News Headlines

News Headlines
Health care news from around the state and nation

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North State Hospital Leaders Urge Lawmakers to Spare Patients from Damaging Medi-Cal Cuts
PR Newswire

Citing the devastating impact that pending Medi-Cal payment cuts would have on the North State’s most vulnerable patients, local hospital leaders in Redding today joined with patient families to call on state lawmakers to enact new legislation that would preserve the state’s health care safety net.

Two bills now making their way through the state Legislature – Assembly Bill 900 by Assemblymember Luis Alejo (D-Salinas) and Senate Bill 640 by Senator Ricardo Lara (D-Long Beach) – would reverse Medi-Cal cuts that were enacted by the passage of AB 97 in 2011.

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Rule lets Medicaid fraud-control units tap federal funds for data-mining
Modern Healthcare

With states bracing for rapid enrollment growth in their Medicaid programs, HHS‘ inspector general’s office has given state-based fraud-control units more power to use sophisticated data-analysis tools to recover an estimated $60 million in the next decade. The final rule published Friday allows state Medicaid fraud control units to use federal funding to pay for data-mining in search of trends in claims data that could show patterns of fraudulent Medicaid billing.

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Primary Care Docs Average More Hospital Revenue Than Specialists
Health Leaders Media

Primary care physicians have emerged as key money makers for their affiliated hospitals and for the first time are generating more revenues on average than their specialist colleagues, a survey data from Merritt Hawkins shows. “For the first time in the survey’s history we have primary care overtaking specialties on an average basis,” says Travis Singleton, a senior vice president at the Irving, TX-based physician recruiting firm.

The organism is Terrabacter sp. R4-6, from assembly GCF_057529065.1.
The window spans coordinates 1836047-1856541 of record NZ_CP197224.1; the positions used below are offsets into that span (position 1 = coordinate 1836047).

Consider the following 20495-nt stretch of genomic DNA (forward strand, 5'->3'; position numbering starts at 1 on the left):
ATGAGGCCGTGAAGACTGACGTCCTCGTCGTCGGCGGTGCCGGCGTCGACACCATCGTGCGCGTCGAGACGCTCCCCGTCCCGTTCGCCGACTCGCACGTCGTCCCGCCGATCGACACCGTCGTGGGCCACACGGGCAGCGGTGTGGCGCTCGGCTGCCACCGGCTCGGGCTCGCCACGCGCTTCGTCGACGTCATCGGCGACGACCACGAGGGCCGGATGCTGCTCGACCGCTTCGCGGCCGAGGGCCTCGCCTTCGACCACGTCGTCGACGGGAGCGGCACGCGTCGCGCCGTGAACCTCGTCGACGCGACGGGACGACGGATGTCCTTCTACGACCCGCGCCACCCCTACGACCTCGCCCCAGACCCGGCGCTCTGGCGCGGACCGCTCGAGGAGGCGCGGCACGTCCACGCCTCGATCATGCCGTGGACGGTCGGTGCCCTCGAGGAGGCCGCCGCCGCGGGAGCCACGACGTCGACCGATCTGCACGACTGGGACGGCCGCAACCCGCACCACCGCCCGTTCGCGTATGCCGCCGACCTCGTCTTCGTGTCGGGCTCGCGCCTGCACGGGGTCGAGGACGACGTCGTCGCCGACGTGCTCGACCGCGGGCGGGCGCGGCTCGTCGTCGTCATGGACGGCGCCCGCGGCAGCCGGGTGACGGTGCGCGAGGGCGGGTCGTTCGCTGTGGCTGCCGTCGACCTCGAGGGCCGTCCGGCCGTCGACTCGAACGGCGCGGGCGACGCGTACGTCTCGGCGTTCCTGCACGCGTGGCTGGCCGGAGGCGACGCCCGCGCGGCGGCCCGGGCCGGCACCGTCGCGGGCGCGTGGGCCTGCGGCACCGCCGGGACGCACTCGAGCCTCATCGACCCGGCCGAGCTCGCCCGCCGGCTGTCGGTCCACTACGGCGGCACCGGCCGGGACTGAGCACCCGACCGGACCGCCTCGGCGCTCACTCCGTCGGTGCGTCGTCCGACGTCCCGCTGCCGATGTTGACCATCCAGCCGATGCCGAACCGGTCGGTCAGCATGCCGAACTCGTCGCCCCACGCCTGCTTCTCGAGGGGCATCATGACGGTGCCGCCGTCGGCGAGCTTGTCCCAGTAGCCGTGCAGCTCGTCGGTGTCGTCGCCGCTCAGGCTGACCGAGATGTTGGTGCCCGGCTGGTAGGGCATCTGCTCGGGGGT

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69% of Employers Plan to Offer Healthcare Coverage After 2014
Health Leaders Media

Despite ominous predictions that employers would drop healthcare coverage en masse in response to the strictures of the healthcare reform law, that has not come to pass. Instead, employers are largely are planning to keep offering health plans to their workers and the Patient Protection and Affordable Care Act is having little effect on workforce strategies, employer survey data shows.

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Hospitals cancel elective surgeries ahead of strike
Sacramento Bee

Sacramento’s UC Davis Medical Center and four other large University of California hospitals have begun canceling elective surgeries because of a two-day strike planned by some workers next week. UCDMC has postponed 48 elective surgeries – including some for major cancers – and rescheduled 519 radiological examinations, a spokesman said.

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As Strike Looms, UC Medical Centers Cancel Elective Surgeries
KPBS

University of California Medical Centers across the state are canceling elective surgeries scheduled for early next week. The move is in preparation for a possible strike by nearly 13,000 union workers. The American Federation of State, County and Municipal Employees represents surgical techs, respiratory therapists, and other patient care workers. Union members are set go on strike next Tuesday and Wednesday to protest stalled contract negotiations.

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UC hospital strikers’ numbers to be decided by court
Los Angeles Times